Is bird protection plan for Falmouth Bay 'nail in the coffin' for town?

Falmouth Packet: Is bird protection plan for Falmouth Bay 'nail in the coffin' for town? Is bird protection plan for Falmouth Bay 'nail in the coffin' for town?

News that the effect plans to protect three species of birds which winter in Falmouth might have on work carried out at the docks, will not be taken into account by the Government has been described as “another nail in the coffin of Falmouth’s prosperity.”

Falmouth Town Council has expressed its “disappointment” in the reply it has received from the Department for Environment Food and Rural Affairs (DEFRA) after it voiced its concerns over the proposed Special Protection Area which would cover an area from Falmouth Bay to St Austell Bay.

Councillors are worried that should the zone be introduced as proposed, it could impact on what work can be undertaken at Falmouth Docks and they made that point to DEFRA which has now told them, that argument will not be taken into account.

This news was not received well by councillors last week. Alan Jewell said: “It’s a joke. I’m very disappointed with the response from DEFRA.

“It’s another nail in the coffin of Falmouth’s prosperity.”

Councillor Candy Atherton added: “I am deeply concerned by this response which was probably written by a junior who does not even know where Falmouth is and has no understanding of the importance of our docks.

“I think we should write back in the strongest possible terms and make it absolutely clear that while we love diving birds and we welcome them, as we do any visitors, to Falmouth, we need to protect our docks.”

The council unanimously agreed with Ms Atherton’s proposal and a letter is to be drafted and sent to DEFRA.

Comments (1)

Please log in to enable comment sorting

4:38pm Fri 16 May 14

Creekfella says...

I doubt very much that the proposed dredging of a small part of Falmouth Harbour will have any lasting effect of the local bird life once the dredging has been completed. I have resided in and around Falmouth and sailed in these waters for many years. I have seen much evidence of wildlife successfully existing despite oil spills, Klondike factory ships and bunkering services. The Bay was used for ballast dumping for many years as well. Probably more damage was done to wildlife by the tin (TBT) in ships antifouling that has now been banned. Cornwall Council, Falmouth Town Council, Harbour Commissioners, etc., should tell HMG and DEFRA to shelve its objections and allow Falmouth to develop it traditional maritime.functions without further hindrance. Cornwall needs to Cruise ships that bring much prosperity to the area. Perhaps a campaign such as recently run that caused DEFRA to back down on its plans to control the Oyster Dredging should be initiated. Hands off Falmouth!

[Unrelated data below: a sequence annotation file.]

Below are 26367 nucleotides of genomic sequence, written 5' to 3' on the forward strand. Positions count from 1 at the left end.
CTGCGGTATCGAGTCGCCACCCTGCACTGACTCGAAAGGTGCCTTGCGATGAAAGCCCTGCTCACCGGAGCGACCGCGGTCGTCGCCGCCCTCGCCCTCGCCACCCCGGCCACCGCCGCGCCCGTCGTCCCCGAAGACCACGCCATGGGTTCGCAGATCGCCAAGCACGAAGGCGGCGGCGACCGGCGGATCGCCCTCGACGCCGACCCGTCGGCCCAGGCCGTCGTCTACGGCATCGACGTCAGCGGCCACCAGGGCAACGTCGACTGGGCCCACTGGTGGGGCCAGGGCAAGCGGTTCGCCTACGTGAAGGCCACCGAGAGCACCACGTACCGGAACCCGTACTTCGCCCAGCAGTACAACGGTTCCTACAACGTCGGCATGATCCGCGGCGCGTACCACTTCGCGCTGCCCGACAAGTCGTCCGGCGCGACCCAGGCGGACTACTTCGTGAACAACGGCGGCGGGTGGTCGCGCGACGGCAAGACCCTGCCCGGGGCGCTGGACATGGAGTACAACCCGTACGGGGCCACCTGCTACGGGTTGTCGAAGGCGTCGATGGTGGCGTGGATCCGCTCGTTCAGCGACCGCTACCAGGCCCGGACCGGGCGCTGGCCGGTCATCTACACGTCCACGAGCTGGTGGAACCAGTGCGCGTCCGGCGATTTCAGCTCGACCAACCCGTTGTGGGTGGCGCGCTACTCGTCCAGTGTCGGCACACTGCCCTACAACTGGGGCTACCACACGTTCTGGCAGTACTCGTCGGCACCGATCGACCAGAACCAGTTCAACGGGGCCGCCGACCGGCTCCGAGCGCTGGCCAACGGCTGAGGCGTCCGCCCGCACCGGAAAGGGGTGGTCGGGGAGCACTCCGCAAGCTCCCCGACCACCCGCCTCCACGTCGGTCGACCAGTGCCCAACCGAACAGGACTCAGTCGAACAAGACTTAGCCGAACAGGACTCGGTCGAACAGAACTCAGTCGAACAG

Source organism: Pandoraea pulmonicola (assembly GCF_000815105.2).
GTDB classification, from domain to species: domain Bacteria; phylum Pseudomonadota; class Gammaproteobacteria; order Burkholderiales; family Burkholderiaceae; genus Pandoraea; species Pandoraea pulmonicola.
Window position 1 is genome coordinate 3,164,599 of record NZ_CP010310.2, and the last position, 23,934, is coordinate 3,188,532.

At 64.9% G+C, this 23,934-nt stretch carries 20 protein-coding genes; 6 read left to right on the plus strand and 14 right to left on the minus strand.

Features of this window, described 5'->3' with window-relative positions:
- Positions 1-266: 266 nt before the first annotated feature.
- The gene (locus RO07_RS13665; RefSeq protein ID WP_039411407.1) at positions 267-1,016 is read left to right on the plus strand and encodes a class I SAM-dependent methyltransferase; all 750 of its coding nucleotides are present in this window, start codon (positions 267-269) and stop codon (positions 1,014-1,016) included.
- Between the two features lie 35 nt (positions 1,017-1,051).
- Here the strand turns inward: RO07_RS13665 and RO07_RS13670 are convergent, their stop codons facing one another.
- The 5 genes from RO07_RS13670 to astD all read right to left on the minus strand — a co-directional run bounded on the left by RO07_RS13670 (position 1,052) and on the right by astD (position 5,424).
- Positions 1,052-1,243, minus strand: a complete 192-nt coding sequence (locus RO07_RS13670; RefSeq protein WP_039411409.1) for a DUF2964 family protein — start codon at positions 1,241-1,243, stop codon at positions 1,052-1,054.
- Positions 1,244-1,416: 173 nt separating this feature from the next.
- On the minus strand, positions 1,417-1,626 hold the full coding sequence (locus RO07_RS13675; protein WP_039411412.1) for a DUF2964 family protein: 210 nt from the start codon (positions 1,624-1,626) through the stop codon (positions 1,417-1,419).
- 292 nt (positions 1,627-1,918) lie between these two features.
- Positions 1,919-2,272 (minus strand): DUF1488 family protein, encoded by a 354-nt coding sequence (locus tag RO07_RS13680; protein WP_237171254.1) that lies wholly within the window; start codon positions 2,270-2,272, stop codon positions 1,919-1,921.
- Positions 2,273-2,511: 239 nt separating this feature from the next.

I doubt very much that the proposed dredging of a small part of Falmouth Harbour will have any lasting effect of the local bird life once the dredging has been completed. I have resided in and around Falmouth and sailed in these waters for many years. I have seen much evidence of wildlife successfully existing despite oil spills, Klondike factory ships and bunkering services. The Bay was used for ballast dumping for many years as well. Probably more damage was done to wildlife by the tin (TBT) in ships antifouling that has now been banned. Cornwall Council, Falmouth Town Council, Harbour Commissioners, etc., should tell HMG and DEFRA to shelve its objections and allow Falmouth to develop it traditional maritime.functions without further hindrance. Cornwall needs to Cruise ships that bring much prosperity to the area. Perhaps a campaign such as recently run that caused DEFRA to back down on its plans to control the Oyster Dredging should be initiated. Hands off Falmouth! Creekfella
  • Score: 5

Comments are closed on this article.

click2find

About cookies

We want you to enjoy your visit to our website. That's why we use cookies to enhance your experience. By staying on our website you agree to our use of cookies. Find out more about the cookies we use.

I agree